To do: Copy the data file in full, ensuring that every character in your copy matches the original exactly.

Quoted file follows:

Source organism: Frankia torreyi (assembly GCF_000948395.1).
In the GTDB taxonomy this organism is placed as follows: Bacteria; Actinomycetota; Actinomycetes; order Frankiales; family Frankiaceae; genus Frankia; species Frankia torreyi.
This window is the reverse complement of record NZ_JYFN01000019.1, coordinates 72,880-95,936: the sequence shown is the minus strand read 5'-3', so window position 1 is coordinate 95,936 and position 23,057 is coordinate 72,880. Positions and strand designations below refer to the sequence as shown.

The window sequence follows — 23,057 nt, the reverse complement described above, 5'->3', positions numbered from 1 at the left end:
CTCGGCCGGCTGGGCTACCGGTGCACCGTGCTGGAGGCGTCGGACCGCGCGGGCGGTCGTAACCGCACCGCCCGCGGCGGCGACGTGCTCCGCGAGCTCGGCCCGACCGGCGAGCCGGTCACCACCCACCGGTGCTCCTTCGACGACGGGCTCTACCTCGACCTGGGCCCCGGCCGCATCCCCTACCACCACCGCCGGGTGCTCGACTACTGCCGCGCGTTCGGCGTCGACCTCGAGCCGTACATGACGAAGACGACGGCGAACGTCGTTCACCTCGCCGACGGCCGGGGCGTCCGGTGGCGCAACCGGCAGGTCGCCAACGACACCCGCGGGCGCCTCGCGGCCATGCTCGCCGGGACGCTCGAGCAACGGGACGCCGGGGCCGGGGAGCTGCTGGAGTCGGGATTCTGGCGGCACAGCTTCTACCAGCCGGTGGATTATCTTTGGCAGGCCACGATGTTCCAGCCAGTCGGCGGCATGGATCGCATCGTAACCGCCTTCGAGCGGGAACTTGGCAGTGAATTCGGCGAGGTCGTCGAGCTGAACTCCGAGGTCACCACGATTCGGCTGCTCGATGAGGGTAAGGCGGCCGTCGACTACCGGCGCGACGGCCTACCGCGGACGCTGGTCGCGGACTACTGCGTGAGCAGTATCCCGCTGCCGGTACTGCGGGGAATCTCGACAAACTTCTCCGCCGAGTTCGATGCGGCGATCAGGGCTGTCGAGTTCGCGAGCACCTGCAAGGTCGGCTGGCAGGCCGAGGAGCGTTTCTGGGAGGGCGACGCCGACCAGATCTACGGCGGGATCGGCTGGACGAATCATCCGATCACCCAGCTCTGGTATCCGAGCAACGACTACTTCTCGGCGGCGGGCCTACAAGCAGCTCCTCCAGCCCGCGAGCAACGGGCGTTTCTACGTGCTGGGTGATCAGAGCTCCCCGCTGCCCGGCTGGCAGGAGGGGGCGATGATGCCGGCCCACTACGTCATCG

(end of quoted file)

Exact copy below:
Source organism: Frankia torreyi (assembly GCF_000948395.1).
In the GTDB taxonomy this organism is placed as follows: Bacteria; Actinomycetota; Actinomycetes; order Frankiales; family Frankiaceae; genus Frankia; species Frankia torreyi.
This window is the reverse complement of record NZ_JYFN01000019.1, coordinates 72,880-95,936: the sequence shown is the minus strand read 5'-3', so window position 1 is coordinate 95,936 and position 23,057 is coordinate 72,880. Positions and strand designations below refer to the sequence as shown.

The window sequence follows — 23,057 nt, the reverse complement described above, 5'->3', positions numbered from 1 at the left end:
CTCGGCCGGCTGGGCTACCGGTGCACCGTGCTGGAGGCGTCGGACCGCGCGGGCGGTCGTAACCGCACCGCCCGCGGCGGCGACGTGCTCCGCGAGCTCGGCCCGACCGGCGAGCCGGTCACCACCCACCGGTGCTCCTTCGACGACGGGCTCTACCTCGACCTGGGCCCCGGCCGCATCCCCTACCACCACCGCCGGGTGCTCGACTACTGCCGCGCGTTCGGCGTCGACCTCGAGCCGTACATGACGAAGACGACGGCGAACGTCGTTCACCTCGCCGACGGCCGGGGCGTCCGGTGGCGCAACCGGCAGGTCGCCAACGACACCCGCGGGCGCCTCGCGGCCATGCTCGCCGGGACGCTCGAGCAACGGGACGCCGGGGCCGGGGAGCTGCTGGAGTCGGGATTCTGGCGGCACAGCTTCTACCAGCCGGTGGATTATCTTTGGCAGGCCACGATGTTCCAGCCAGTCGGCGGCATGGATCGCATCGTAACCGCCTTCGAGCGGGAACTTGGCAGTGAATTCGGCGAGGTCGTCGAGCTGAACTCCGAGGTCACCACGATTCGGCTGCTCGATGAGGGTAAGGCGGCCGTCGACTACCGGCGCGACGGCCTACCGCGGACGCTGGTCGCGGACTACTGCGTGAGCAGTATCCCGCTGCCGGTACTGCGGGGAATCTCGACAAACTTCTCCGCCGAGTTCGATGCGGCGATCAGGGCTGTCGAGTTCGCGAGCACCTGCAAGGTCGGCTGGCAGGCCGAGGAGCGTTTCTGGGAGGGCGACGCCGACCAGATCTACGGCGGGATCGGCTGGACGAATCATCCGATCACCCAGCTCTGGTATCCGAGCAACGACTACTTCTCGGCGGCGGGCCTACAAGCAGCTCCTCCAGCCCGCGAGCAACGGGCGTTTCTACGTGCTGGGTGATCAGAGCTCCCCGCTGCCCGGCTGGCAGGAGGGGGCGATGATGCCGGCCCACTACGTCATCG